Most children who die from the flu are not vaccinated.
That’s according to a new study from the Centers for Disease Control and Prevention published online earlier this month in Pediatrics. The article says this is the first study of its kind showing that flu vaccination significantly reduces a child’s risk of dying from influenza.
According to the CDC news release: “The study, which looked at data from four flu seasons between 2010 and 2014, found that flu vaccination reduced the risk of flu-associated death by half (51 percent) among children with underlying high-risk medical conditions and by nearly two-thirds (65 percent) among healthy children. The study findings underscore the importance of the recommendation by CDC and the American Academy of Pediatrics that all children 6 months and older get an annual flu vaccine.”
“Every year, the CDC receives reports of children who died from the flu,” says lead author and CDC epidemiologist Dr. Brendan Flannery. “This study tells us that we can prevent more of these deaths by vaccinating more. We looked at four seasons when we know from other studies that the vaccine prevented flu illness, and we found consistent protection against flu deaths in children.”
Dr. Nipunie Rajapakse, a Mayo Clinic pediatric infectious diseases specialist who was not involved with the study, says, “It shows that this protective effect is seen in both children who have medical conditions that would increase their risk of dying from the flu, such as underlying heart or lung disease, but importantly that this benefit extends to healthy children, as well.
“It is impossible to predict which healthy children will develop a mild flu illness with maybe some fever, cough, and runny nose, and which child will develop more severe illness and need to be admitted to hospital or possibly die from influenza infection,” she says. “This is why it is important that all children over 6 months of age get vaccinated every year.”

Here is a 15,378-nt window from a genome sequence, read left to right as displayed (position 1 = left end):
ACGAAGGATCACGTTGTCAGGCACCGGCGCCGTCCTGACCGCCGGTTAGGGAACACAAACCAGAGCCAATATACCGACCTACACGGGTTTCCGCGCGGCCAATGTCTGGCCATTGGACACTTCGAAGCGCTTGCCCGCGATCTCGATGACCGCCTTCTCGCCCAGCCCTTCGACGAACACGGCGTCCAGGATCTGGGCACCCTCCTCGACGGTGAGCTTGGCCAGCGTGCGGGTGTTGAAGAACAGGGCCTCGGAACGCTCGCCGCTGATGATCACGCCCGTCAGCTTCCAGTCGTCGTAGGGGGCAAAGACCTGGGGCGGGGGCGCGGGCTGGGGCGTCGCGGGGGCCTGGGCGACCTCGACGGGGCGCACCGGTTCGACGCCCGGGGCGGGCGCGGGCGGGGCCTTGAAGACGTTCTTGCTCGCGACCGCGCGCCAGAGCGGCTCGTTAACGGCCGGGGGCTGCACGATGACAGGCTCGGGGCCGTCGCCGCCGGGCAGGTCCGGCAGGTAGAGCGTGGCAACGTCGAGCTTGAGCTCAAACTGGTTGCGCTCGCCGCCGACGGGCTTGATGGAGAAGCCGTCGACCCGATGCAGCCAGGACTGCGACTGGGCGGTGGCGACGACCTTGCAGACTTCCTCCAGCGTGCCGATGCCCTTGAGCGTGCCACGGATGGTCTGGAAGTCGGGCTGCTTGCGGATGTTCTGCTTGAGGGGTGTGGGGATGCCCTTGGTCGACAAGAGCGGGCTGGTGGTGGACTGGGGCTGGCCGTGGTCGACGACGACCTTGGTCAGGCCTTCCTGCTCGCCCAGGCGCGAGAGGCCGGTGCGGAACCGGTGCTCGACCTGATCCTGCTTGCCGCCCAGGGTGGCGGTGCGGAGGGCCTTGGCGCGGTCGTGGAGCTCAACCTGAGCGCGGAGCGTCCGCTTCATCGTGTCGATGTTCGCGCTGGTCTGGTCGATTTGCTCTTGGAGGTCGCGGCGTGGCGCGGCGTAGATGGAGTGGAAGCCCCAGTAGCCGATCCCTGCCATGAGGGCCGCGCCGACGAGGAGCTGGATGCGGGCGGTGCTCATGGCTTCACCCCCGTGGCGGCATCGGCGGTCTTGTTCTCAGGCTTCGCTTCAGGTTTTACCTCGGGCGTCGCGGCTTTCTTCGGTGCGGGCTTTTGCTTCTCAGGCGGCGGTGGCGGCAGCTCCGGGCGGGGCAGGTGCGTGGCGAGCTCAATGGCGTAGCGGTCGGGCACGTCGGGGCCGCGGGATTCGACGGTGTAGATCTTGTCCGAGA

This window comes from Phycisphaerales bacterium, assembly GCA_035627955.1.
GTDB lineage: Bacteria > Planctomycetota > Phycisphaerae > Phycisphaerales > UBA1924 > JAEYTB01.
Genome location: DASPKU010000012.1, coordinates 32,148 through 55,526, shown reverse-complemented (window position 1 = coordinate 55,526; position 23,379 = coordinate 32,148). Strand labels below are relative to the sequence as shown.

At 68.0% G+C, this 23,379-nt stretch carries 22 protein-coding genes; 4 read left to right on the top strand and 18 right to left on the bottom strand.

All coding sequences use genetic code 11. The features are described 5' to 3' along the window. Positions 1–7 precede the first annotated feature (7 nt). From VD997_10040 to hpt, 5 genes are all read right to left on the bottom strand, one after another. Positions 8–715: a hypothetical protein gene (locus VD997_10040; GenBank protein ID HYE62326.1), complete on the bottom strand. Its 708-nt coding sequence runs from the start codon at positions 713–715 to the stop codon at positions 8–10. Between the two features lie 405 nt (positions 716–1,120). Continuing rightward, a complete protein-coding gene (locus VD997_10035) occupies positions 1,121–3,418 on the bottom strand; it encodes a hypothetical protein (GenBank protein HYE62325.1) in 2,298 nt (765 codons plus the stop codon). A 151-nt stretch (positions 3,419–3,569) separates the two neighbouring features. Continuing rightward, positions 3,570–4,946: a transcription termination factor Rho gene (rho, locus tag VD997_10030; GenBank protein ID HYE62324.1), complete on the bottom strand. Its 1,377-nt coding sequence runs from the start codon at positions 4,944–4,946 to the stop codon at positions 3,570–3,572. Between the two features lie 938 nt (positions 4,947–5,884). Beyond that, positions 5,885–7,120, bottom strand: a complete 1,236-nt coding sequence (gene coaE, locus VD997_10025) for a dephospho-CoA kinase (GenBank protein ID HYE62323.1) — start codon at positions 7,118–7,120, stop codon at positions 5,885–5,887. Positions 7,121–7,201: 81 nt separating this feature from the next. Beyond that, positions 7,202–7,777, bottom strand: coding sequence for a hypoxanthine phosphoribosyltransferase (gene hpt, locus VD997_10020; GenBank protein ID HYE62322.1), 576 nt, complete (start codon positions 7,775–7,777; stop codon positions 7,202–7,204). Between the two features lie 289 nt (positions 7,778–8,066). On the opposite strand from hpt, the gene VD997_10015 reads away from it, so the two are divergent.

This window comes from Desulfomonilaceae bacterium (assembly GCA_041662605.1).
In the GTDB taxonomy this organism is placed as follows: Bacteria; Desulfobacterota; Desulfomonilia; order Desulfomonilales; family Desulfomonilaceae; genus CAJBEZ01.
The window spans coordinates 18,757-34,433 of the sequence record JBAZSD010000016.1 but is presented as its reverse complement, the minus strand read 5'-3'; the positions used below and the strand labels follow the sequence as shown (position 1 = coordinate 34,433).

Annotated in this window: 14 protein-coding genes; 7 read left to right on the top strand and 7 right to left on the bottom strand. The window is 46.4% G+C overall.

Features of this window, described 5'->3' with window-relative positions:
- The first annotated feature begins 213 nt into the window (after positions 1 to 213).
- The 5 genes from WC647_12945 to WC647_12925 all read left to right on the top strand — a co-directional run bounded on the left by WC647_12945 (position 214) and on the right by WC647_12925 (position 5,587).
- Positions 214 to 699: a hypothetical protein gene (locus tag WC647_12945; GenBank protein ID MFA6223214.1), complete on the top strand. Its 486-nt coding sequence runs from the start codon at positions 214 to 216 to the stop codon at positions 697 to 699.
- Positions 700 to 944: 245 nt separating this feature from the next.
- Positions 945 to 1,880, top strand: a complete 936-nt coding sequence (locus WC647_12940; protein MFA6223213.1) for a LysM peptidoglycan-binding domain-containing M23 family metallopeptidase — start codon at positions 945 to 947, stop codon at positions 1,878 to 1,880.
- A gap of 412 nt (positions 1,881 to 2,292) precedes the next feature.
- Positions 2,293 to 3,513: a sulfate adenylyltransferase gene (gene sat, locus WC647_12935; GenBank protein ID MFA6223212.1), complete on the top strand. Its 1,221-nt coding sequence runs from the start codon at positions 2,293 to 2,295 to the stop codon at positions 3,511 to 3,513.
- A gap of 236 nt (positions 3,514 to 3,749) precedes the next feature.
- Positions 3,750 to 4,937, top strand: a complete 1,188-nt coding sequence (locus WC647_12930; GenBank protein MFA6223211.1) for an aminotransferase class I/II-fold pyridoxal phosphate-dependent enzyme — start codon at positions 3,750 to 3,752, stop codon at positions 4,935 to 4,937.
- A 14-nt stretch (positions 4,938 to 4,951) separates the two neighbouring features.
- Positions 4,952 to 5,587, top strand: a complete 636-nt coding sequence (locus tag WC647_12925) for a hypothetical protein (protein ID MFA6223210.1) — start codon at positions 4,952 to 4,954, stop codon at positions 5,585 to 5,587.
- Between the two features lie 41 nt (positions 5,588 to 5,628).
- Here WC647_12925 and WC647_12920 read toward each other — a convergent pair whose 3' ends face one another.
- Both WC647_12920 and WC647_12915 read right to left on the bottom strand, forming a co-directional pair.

Rajapakse says the types of influenza covered in the flu vaccine vary each year based on which viruses are predicted to be circulating during the flu season.
“This is why it is important to get vaccinated every year,” she says. “The flu vaccine is safe and one of the best strategies we have to prevent influenza infection.”
Common signs and symptoms of the flu include:
Fever over 100.4 degrees Fahrenheit (38 degrees Celsius)
Aching muscles, especially in your back, arms and legs
Chills and sweats
Dry, persistent cough
Fatigue and weakness
Factors that may increase your risk of developing influenza or its complications include:
Age: Seasonal influenza tends to target young children and older adults.
Living conditions: People who live in facilities along with many other residents, such as nursing homes or military barracks, are more likely to develop influenza.
Weakened immune system: Cancer treatments, anti-rejection drugs, corticosteroids and HIV/AIDS can weaken your immune system. This can make it easier for you to catch influenza and may also increase your risk of developing complications.
Chronic illnesses: Chronic conditions, such as asthma, diabetes or heart problems, may increase your risk of influenza complications.
Pregnancy: Pregnant women are more likely to develop influenza complications, particularly in the second and third trimesters. Women who are two weeks postpartum are also more likely to develop influenza-related complications.
Obesity: People with a body mass index of 40 or more have an increased risk of complications from the flu.
If you’re young and healthy, seasonal influenza usually isn’t serious. Although you may feel miserable while you have it, the flu usually goes away in a week or two with no lasting effects. But high-risk children and adults may develop complications such as:
Pneumonia is the most serious complication. For older adults and people with a chronic illness, pneumonia can be deadly.
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